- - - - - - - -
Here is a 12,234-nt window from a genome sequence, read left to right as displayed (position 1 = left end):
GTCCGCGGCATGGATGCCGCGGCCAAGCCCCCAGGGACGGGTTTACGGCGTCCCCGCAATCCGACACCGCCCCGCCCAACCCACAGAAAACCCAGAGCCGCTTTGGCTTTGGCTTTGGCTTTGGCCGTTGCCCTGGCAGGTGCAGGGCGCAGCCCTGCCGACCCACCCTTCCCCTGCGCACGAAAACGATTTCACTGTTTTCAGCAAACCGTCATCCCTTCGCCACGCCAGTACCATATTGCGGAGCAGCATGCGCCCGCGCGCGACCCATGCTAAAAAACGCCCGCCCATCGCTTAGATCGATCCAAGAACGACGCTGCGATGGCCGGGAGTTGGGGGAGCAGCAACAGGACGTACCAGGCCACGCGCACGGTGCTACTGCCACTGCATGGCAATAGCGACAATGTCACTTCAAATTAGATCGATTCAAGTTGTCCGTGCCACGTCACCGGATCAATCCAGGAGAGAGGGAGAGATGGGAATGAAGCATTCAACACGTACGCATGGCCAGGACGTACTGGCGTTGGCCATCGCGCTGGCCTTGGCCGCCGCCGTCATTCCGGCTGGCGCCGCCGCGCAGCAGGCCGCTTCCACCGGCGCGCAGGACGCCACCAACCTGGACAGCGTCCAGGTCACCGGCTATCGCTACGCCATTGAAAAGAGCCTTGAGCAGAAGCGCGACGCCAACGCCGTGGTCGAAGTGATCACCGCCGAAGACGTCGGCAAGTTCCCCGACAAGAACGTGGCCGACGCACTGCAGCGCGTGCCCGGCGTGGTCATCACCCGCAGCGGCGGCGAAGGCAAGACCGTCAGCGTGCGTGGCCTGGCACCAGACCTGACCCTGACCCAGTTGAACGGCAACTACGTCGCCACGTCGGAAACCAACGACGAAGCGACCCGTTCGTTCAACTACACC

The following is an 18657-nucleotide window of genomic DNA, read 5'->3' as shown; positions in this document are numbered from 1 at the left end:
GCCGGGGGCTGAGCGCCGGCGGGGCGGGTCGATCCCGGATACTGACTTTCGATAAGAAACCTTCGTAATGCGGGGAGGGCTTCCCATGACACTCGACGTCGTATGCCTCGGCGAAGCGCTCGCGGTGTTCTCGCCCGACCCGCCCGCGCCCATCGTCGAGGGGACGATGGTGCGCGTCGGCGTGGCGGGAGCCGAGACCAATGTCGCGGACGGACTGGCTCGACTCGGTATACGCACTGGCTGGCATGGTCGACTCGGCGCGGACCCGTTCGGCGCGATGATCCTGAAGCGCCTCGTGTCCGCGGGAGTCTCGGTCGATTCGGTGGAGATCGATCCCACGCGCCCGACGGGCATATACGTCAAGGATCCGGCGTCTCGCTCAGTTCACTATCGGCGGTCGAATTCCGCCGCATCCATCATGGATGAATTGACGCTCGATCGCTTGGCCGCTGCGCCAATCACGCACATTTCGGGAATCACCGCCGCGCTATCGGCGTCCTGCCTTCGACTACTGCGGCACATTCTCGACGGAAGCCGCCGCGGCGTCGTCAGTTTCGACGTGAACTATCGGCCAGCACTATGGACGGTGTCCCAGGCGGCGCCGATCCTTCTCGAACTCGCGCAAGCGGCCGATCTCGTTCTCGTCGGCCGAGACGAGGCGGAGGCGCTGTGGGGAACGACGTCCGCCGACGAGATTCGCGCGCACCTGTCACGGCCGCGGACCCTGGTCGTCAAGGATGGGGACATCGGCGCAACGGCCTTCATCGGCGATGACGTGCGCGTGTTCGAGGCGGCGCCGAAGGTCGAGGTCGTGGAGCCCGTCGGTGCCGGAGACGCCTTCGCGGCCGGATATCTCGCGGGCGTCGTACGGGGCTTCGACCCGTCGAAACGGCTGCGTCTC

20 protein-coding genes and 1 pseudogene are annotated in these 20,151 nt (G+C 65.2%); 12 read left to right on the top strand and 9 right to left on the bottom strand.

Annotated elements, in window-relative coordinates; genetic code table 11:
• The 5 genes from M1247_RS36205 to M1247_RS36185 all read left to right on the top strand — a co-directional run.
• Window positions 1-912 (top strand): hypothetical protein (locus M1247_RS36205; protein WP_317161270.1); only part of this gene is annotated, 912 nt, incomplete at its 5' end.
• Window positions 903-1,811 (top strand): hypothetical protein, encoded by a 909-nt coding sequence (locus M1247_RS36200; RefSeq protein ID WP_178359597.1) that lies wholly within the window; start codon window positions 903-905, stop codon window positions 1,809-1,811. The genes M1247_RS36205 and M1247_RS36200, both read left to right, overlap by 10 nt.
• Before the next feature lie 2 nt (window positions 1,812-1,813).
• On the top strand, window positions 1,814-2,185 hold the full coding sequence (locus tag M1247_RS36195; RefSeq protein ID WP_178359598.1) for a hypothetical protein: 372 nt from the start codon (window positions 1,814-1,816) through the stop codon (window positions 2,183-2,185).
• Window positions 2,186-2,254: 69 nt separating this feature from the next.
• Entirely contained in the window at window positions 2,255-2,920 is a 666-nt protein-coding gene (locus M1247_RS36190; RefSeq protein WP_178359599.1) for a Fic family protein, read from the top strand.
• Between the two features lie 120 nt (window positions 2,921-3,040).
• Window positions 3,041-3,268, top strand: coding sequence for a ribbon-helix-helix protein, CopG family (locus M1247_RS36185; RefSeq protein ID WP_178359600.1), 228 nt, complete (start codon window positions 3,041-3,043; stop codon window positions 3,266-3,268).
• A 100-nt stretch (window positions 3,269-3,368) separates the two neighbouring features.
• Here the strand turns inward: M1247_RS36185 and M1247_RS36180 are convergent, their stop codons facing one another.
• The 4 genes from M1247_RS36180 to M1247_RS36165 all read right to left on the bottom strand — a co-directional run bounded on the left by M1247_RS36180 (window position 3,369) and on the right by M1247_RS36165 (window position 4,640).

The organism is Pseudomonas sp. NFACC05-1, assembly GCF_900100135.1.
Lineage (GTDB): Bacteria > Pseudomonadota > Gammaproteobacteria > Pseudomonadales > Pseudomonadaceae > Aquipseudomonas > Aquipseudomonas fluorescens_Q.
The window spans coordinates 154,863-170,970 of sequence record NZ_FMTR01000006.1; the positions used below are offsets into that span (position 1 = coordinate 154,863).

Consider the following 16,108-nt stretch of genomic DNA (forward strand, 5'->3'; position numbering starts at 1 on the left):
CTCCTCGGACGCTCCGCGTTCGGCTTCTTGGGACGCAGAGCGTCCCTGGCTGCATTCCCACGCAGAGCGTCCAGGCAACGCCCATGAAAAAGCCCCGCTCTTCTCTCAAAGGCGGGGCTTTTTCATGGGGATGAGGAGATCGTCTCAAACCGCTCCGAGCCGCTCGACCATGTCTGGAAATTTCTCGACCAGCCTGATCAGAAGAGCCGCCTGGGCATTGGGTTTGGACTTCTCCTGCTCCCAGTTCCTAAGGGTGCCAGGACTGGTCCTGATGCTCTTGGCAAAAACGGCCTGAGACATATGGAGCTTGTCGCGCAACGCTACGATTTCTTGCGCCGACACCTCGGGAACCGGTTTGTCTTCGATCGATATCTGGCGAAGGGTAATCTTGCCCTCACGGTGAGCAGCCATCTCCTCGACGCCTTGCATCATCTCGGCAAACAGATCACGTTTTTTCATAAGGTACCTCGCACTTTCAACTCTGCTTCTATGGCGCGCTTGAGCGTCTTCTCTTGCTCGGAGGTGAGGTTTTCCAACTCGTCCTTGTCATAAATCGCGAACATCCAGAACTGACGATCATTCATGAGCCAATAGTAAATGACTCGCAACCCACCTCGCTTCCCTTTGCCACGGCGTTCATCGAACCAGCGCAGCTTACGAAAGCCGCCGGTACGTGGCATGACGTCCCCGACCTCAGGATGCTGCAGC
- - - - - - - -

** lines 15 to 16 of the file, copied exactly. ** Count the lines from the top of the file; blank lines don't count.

• Window positions 3,041-3,268, top strand: coding sequence for a ribbon-helix-helix protein, CopG family (locus M1247_RS36185; RefSeq protein ID WP_178359600.1), 228 nt, complete (start codon window positions 3,041-3,043; stop codon window positions 3,266-3,268).
• A 100-nt stretch (window positions 3,269-3,368) separates the two neighbouring features.